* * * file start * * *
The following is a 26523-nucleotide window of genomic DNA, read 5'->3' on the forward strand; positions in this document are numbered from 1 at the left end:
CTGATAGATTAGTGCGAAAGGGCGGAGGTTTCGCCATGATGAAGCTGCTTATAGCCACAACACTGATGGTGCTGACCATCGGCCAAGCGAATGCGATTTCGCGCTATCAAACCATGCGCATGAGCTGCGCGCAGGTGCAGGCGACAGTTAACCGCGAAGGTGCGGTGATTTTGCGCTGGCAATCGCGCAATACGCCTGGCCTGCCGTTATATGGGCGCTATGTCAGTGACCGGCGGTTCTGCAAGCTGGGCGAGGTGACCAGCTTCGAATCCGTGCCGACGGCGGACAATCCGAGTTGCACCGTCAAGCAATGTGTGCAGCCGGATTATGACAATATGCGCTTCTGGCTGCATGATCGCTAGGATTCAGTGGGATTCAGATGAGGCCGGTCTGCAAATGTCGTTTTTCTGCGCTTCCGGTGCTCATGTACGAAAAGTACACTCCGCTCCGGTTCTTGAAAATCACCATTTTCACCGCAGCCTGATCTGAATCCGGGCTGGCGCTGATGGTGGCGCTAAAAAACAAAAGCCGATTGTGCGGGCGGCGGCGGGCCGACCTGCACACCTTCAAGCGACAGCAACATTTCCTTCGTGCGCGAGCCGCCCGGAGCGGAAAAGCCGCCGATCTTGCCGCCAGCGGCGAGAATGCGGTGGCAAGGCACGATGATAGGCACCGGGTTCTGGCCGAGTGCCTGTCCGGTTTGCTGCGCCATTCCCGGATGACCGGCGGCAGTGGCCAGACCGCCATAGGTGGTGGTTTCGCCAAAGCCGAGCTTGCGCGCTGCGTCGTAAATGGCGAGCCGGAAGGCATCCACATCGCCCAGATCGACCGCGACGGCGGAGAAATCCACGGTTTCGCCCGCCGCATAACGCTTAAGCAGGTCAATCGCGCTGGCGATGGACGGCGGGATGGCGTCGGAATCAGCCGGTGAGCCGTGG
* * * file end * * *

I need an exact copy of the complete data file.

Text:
The following is a 26523-nucleotide window of genomic DNA, read 5'->3' on the forward strand; positions in this document are numbered from 1 at the left end:
CTGATAGATTAGTGCGAAAGGGCGGAGGTTTCGCCATGATGAAGCTGCTTATAGCCACAACACTGATGGTGCTGACCATCGGCCAAGCGAATGCGATTTCGCGCTATCAAACCATGCGCATGAGCTGCGCGCAGGTGCAGGCGACAGTTAACCGCGAAGGTGCGGTGATTTTGCGCTGGCAATCGCGCAATACGCCTGGCCTGCCGTTATATGGGCGCTATGTCAGTGACCGGCGGTTCTGCAAGCTGGGCGAGGTGACCAGCTTCGAATCCGTGCCGACGGCGGACAATCCGAGTTGCACCGTCAAGCAATGTGTGCAGCCGGATTATGACAATATGCGCTTCTGGCTGCATGATCGCTAGGATTCAGTGGGATTCAGATGAGGCCGGTCTGCAAATGTCGTTTTTCTGCGCTTCCGGTGCTCATGTACGAAAAGTACACTCCGCTCCGGTTCTTGAAAATCACCATTTTCACCGCAGCCTGATCTGAATCCGGGCTGGCGCTGATGGTGGCGCTAAAAAACAAAAGCCGATTGTGCGGGCGGCGGCGGGCCGACCTGCACACCTTCAAGCGACAGCAACATTTCCTTCGTGCGCGAGCCGCCCGGAGCGGAAAAGCCGCCGATCTTGCCGCCAGCGGCGAGAATGCGGTGGCAAGGCACGATGATAGGCACCGGGTTCTGGCCGAGTGCCTGTCCGGTTTGCTGCGCCATTCCCGGATGACCGGCGGCAGTGGCCAGACCGCCATAGGTGGTGGTTTCGCCAAAGCCGAGCTTGCGCGCTGCGTCGTAAATGGCGAGCCGGAAGGCATCCACATCGCCCAGATCGACCGCGACGGCGGAGAAATCCACGGTTTCGCCCGCCGCATAACGCTTAAGCAGGTCAATCGCGCTGGCGATGGACGGCGGGATGGCGTCGGAATCAGCCGGTGAGCCGTGG